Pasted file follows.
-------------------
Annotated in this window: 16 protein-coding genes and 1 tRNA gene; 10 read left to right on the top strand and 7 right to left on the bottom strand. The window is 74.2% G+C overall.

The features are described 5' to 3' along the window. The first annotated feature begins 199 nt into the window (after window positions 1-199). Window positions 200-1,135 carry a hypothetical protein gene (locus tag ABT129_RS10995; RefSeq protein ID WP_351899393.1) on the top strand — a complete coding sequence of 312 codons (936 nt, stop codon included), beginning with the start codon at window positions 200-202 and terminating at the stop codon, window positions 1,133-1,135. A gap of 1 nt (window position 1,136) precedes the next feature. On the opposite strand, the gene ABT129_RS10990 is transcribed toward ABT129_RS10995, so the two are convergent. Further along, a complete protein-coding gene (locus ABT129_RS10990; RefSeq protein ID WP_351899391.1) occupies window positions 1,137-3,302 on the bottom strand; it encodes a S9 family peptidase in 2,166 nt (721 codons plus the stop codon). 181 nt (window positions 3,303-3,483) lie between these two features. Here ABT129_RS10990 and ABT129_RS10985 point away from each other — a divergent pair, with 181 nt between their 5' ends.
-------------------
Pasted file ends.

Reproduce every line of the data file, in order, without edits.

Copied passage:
Annotated in this window: 16 protein-coding genes and 1 tRNA gene; 10 read left to right on the top strand and 7 right to left on the bottom strand. The window is 74.2% G+C overall.

The features are described 5' to 3' along the window. The first annotated feature begins 199 nt into the window (after window positions 1-199). Window positions 200-1,135 carry a hypothetical protein gene (locus tag ABT129_RS10995; RefSeq protein ID WP_351899393.1) on the top strand — a complete coding sequence of 312 codons (936 nt, stop codon included), beginning with the start codon at window positions 200-202 and terminating at the stop codon, window positions 1,133-1,135. A gap of 1 nt (window position 1,136) precedes the next feature. On the opposite strand, the gene ABT129_RS10990 is transcribed toward ABT129_RS10995, so the two are convergent. Further along, a complete protein-coding gene (locus ABT129_RS10990; RefSeq protein ID WP_351899391.1) occupies window positions 1,137-3,302 on the bottom strand; it encodes a S9 family peptidase in 2,166 nt (721 codons plus the stop codon). 181 nt (window positions 3,303-3,483) lie between these two features. Here ABT129_RS10990 and ABT129_RS10985 point away from each other — a divergent pair, with 181 nt between their 5' ends.